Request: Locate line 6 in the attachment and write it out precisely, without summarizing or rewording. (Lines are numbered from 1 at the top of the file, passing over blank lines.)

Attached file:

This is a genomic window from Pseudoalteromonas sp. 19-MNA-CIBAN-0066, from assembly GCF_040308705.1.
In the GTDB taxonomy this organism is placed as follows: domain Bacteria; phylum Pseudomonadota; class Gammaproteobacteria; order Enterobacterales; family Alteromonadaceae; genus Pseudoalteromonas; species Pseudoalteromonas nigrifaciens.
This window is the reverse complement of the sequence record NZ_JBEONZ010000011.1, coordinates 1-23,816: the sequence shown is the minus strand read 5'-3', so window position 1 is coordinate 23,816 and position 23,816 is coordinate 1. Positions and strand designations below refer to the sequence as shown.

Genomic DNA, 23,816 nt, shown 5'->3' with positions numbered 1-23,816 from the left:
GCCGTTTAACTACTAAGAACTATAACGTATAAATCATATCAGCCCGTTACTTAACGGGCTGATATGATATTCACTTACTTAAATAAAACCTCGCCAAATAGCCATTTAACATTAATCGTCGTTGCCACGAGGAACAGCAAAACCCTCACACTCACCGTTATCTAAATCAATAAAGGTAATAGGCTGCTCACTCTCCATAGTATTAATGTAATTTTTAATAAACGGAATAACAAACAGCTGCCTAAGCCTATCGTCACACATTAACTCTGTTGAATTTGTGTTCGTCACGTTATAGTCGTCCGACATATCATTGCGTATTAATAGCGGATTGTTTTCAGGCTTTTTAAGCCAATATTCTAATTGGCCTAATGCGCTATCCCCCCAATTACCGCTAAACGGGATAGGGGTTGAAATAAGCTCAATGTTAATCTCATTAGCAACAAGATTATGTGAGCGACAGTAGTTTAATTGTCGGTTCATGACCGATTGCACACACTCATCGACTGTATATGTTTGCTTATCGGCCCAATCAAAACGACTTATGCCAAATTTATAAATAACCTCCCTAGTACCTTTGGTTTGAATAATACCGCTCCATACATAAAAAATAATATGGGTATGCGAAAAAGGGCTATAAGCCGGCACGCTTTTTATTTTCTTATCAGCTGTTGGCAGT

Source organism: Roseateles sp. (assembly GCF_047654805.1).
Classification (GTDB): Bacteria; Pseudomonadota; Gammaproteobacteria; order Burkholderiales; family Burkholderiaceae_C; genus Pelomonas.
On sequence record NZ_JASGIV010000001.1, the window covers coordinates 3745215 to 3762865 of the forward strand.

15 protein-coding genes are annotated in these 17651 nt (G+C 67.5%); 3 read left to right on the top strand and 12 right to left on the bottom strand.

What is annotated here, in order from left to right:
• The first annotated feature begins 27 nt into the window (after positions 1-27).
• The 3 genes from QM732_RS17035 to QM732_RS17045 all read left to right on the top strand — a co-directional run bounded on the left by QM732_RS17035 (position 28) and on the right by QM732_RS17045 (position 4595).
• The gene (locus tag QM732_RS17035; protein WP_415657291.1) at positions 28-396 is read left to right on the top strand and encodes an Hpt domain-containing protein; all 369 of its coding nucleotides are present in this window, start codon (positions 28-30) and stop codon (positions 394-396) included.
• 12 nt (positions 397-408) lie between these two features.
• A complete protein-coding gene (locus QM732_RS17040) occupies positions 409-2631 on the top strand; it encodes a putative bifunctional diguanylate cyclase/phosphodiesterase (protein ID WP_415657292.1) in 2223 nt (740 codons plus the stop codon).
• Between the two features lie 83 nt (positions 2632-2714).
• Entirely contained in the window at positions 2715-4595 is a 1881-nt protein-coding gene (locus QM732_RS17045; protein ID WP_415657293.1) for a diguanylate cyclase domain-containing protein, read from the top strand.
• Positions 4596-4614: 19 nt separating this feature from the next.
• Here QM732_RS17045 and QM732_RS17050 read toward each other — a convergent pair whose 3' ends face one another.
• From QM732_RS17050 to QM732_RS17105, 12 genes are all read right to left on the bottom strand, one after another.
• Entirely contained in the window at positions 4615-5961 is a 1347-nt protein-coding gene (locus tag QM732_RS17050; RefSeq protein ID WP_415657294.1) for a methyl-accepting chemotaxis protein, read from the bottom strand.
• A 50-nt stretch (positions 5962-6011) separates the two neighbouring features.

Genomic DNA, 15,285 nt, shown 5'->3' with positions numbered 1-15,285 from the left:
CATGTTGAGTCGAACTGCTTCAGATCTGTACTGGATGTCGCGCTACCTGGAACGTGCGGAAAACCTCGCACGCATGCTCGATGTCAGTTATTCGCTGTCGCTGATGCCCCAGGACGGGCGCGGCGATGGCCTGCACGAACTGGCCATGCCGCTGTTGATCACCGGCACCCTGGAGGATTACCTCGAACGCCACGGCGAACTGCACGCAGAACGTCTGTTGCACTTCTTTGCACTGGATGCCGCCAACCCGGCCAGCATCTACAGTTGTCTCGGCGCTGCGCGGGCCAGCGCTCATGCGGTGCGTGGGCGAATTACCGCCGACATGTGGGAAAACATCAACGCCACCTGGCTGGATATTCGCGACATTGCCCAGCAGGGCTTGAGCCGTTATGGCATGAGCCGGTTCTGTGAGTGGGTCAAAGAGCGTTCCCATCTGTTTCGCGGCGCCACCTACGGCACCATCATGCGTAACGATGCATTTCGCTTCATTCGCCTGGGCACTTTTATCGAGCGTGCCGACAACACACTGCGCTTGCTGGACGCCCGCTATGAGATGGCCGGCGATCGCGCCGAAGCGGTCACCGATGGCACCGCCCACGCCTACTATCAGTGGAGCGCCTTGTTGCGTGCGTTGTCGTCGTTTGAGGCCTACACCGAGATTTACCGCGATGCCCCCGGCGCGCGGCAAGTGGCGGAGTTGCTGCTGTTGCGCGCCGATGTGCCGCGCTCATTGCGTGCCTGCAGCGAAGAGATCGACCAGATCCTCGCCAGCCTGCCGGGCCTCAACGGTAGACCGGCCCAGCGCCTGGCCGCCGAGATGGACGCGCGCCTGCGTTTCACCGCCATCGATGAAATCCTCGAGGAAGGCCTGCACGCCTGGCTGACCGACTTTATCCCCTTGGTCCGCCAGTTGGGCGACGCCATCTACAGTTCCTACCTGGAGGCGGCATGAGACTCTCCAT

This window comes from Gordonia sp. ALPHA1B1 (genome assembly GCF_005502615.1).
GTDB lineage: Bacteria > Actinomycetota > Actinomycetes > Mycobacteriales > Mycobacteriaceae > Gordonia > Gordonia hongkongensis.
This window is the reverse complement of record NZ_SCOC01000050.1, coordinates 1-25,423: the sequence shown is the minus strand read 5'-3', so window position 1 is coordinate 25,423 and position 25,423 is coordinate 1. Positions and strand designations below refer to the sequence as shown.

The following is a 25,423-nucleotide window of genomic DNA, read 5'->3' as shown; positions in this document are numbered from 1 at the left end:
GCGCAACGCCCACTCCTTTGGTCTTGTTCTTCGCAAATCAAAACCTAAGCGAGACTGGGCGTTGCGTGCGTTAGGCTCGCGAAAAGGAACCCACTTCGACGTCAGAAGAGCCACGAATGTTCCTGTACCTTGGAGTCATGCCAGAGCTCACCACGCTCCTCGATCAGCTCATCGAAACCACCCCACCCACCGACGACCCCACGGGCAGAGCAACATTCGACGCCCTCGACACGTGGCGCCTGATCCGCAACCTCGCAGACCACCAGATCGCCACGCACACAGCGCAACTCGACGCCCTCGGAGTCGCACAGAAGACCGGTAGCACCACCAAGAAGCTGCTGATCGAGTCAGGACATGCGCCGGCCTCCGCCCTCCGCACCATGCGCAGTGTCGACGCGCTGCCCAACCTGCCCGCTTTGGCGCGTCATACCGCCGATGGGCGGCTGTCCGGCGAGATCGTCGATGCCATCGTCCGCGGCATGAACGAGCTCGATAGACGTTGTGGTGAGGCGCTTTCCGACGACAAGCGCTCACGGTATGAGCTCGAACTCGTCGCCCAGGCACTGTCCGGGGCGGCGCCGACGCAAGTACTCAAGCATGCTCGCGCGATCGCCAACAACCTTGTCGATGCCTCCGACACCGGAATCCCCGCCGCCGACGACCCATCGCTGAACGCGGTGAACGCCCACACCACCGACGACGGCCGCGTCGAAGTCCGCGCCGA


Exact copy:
Source organism: Roseateles sp. (assembly GCF_047654805.1).